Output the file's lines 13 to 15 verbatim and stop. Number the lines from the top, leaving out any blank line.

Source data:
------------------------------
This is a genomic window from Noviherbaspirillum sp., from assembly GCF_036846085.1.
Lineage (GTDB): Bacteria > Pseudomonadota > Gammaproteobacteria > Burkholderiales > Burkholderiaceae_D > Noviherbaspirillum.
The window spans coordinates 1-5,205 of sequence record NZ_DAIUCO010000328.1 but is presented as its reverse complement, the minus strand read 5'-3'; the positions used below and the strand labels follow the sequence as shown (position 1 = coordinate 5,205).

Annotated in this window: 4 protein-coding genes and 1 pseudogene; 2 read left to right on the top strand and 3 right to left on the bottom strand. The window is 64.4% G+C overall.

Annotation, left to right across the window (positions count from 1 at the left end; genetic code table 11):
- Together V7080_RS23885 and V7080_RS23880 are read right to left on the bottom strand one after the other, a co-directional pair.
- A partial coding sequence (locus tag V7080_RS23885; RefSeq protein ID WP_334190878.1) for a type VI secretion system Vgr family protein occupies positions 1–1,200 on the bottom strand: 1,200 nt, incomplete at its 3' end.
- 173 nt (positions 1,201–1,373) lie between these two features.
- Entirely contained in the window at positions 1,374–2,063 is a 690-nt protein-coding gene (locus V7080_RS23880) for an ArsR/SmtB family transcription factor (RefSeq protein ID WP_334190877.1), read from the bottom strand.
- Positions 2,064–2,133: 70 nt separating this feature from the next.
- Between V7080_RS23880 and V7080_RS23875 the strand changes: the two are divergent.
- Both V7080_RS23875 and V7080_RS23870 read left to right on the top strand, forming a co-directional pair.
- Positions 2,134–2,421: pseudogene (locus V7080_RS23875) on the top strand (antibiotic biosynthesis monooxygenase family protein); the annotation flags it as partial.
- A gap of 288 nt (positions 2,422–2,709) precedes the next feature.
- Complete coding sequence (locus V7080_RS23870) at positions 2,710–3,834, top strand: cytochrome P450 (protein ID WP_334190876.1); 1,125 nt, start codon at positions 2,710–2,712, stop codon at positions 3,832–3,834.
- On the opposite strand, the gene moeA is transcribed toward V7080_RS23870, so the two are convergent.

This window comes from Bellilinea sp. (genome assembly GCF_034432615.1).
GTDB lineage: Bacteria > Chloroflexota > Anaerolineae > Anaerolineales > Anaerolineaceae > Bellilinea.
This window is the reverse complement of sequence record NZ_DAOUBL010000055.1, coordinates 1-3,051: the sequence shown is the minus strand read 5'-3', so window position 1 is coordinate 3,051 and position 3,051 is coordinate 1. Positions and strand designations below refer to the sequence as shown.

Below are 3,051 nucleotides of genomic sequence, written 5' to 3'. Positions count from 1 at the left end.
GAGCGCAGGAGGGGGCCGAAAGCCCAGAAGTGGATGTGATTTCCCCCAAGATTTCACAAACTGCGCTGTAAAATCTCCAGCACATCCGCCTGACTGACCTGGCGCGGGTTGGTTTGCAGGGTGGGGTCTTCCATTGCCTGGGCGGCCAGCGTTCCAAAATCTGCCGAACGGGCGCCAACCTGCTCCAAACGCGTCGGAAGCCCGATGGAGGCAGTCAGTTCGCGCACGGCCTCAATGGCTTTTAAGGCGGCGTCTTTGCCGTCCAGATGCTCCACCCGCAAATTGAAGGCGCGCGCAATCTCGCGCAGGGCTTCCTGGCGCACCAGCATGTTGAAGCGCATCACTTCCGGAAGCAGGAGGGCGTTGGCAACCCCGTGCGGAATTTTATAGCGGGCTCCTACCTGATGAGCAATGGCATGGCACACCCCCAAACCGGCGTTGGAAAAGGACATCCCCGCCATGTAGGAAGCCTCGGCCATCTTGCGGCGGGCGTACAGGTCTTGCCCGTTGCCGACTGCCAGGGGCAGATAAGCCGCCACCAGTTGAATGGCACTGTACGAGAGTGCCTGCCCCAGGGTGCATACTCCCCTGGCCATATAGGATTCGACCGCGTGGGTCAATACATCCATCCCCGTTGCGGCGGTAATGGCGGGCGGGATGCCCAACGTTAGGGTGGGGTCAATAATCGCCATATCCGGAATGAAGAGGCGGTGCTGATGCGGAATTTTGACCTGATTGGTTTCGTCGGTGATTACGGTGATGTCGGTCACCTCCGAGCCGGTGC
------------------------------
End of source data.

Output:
- Positions 2,134–2,421: pseudogene (locus V7080_RS23875) on the top strand (antibiotic biosynthesis monooxygenase family protein); the annotation flags it as partial.
- A gap of 288 nt (positions 2,422–2,709) precedes the next feature.
- Complete coding sequence (locus V7080_RS23870) at positions 2,710–3,834, top strand: cytochrome P450 (protein ID WP_334190876.1); 1,125 nt, start codon at positions 2,710–2,712, stop codon at positions 3,832–3,834.